The 8 participants from Lesotho, Mozambique, Namibia, Senegal, Tanzania and Zimbabwe came to Japan through the JICA knowledge co-creation program “Promoting Independent Living through Empowerment of Persons with Disabilities in Africa”. As one of the events, the public seminar co-hosted with the World Bank was held on June 27th.
At the seminar, the World Bank introduced its works to achieve SDGs.
The participants discussed actions required to achieve “Accessible Society and independent living for Disabled.”
SDGs (Sustainable Development Goals) has a set of 17 "Global Goals" towards 2030. These included ending poverty and hunger, improving health and education.
The slogan is “No one will be left behind.” Persons with disabilities have been explicitly included in the seventeen SDGs, as well as children and elderlies.
In addition, “the Convention on the Rights of Persons with Disabilities” was entered in force by the UN in 2008. Parties to the Convention are required to promote, protect, and ensure the full enjoyment of human rights by persons with disabilities and ensure that they enjoy full equality under the law.
Through tele conference, Coordinator for Disability and Inclusive Development, Ms. Charlotte McClain-Nhlapo elaborated the World Bank’s commitment to SDGs. The World Bank leads in disability inclusive-development. She emphasized the importance of investing in accessibility. “It is not only for persons with disabilities, it will help parents with kids and elderlies, too.”
Ms. Regina from Lesotho has hearing difficulties. She made her presentation on sign language. She said “I studied at a mainstreaming-school. It was very difficult to gain understanding from teachers who do not use sign language. I think providing education opportunity for all is the key to achieving SDGs. Lack of education opportunity may lead less opportunity and endless poverty. I will promote accessibility as a representative of an association for disabilities.”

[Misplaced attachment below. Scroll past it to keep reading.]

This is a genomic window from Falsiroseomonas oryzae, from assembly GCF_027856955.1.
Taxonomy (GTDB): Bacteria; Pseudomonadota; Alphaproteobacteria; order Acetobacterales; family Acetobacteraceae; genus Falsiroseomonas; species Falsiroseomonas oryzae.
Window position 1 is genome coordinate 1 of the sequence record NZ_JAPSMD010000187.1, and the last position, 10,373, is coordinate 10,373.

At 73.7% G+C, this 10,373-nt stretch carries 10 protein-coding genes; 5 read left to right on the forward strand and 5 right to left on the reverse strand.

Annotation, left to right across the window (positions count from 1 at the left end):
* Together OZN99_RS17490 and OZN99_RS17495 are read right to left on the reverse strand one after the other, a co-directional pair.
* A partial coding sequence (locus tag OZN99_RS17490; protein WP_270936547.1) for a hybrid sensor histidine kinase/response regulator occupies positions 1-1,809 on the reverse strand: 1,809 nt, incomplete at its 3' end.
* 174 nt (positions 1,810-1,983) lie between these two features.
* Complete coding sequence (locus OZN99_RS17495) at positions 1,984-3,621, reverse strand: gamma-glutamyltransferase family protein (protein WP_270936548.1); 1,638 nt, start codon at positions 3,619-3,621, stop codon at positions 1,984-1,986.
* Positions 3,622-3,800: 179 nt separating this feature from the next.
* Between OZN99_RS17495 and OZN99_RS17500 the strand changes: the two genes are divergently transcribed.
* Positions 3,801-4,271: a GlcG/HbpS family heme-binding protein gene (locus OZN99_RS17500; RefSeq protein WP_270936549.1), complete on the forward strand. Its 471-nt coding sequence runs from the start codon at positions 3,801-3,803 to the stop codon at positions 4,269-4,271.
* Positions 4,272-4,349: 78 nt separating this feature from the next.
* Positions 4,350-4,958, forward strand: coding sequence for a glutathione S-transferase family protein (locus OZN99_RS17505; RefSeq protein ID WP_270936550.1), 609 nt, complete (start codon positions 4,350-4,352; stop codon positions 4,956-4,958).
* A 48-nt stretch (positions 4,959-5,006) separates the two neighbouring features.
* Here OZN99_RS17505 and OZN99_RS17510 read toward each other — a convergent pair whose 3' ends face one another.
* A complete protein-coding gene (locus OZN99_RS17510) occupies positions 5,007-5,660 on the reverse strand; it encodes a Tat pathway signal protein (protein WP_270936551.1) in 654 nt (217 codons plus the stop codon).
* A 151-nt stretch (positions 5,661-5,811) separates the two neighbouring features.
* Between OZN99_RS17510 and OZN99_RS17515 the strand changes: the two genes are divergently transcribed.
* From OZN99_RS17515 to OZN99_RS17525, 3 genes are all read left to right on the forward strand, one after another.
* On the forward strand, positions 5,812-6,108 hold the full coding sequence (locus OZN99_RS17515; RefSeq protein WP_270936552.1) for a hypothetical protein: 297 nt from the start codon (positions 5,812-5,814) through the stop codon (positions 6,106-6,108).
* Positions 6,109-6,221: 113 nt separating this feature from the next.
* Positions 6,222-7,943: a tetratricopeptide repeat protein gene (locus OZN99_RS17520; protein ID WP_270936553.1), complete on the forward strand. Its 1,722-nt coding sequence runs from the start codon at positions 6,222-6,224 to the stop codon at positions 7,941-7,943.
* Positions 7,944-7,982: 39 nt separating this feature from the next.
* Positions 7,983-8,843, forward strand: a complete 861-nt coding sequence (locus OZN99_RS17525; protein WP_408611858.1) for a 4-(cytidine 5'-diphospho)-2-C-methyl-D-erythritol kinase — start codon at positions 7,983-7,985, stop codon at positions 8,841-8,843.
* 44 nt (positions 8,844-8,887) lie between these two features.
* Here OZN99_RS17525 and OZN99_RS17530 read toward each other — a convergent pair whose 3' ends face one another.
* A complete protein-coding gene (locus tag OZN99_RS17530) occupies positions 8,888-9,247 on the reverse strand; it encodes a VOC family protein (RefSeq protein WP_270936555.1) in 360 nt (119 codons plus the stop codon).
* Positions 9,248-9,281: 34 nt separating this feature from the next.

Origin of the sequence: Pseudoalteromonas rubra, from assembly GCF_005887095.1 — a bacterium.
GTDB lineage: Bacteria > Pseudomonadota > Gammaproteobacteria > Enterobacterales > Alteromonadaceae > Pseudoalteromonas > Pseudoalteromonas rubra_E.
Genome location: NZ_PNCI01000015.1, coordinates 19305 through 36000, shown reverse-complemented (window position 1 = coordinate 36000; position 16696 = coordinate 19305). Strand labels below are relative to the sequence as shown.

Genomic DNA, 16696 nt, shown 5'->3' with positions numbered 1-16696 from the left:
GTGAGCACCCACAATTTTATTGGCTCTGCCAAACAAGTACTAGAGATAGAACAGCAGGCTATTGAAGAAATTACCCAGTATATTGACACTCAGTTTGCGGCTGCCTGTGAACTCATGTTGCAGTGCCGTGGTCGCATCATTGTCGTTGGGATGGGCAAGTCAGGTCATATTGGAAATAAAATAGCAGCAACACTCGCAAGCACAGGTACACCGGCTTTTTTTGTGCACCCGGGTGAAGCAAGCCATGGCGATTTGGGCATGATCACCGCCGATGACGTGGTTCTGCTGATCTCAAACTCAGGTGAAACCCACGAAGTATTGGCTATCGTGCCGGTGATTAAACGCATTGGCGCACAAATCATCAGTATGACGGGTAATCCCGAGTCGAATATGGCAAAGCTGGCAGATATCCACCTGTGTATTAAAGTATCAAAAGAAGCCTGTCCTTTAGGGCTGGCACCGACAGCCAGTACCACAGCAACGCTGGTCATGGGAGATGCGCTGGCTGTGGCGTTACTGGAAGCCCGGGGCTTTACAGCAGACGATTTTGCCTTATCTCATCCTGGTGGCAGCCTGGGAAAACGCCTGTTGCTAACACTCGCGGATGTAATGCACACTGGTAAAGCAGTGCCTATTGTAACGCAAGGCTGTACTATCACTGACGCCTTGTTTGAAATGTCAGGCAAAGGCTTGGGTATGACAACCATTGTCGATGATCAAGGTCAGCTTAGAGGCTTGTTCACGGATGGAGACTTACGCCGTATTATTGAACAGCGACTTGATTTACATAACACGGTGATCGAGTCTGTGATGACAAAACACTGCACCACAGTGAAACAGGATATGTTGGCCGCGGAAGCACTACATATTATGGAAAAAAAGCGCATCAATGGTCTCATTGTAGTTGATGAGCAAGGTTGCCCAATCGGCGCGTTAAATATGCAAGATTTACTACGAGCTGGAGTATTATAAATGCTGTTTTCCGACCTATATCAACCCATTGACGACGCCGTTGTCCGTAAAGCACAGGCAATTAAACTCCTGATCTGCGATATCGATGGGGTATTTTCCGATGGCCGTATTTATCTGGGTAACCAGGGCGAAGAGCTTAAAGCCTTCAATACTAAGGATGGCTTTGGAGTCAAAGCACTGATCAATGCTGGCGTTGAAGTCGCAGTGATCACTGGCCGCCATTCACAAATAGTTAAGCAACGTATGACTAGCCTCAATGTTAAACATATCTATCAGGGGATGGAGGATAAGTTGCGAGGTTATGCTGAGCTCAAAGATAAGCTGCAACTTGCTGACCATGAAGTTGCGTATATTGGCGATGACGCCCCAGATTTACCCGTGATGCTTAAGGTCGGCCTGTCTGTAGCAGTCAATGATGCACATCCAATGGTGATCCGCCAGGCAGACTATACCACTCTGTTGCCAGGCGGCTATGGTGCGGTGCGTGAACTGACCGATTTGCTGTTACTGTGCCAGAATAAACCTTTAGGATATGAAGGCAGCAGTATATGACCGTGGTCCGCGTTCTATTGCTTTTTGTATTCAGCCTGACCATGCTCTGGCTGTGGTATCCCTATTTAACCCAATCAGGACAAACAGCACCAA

Mr.Sieben from Namibia told with passion how it is important to live your life the way you want. When he was a child, he had to be hospitalized for many years because of polio. He has had to use a wheelchair and lost his education opportunity. He struggled to get a permanent job. However, he is now working as a Senior Liaison Officer at Disability Affairs, Office of the Vice President. He said, “We need to raise our voice to mainstream disabilities’ opinion into society.”
Mr.Chule, Tanzanian administrative officer at Department of Labour of Prime Minister’s office, lives with albinism. He said, “In Tanzania, the law related with disabilities has been enforced. But it does not work well. Consequently, a lot of disabilities lose their opportunity of education. In our nation, “Independent living for disabilities” is a mere theory. In order to change the situation, I will introduce practical examples in Japan.”
Mr.Sanders from Zimbabwe is also living with albinism. He said “Finally, Zimbabwean government is changing its attitude to disabled people. We are more accepted and we can live more freely than before. However, it is still restricted in a narrow area. Education opportunity is not equal yet and it disturbs poverty reduction in our country.”
Some goals in SDGs refer to disabilities. Mainstreaming SDGs into national policies can be enhancing accessibility in member countries.
The 8 participants of the program finished training in Japan and they are taking part in additional training in Thailand.
JICA Tokyo Human Development Division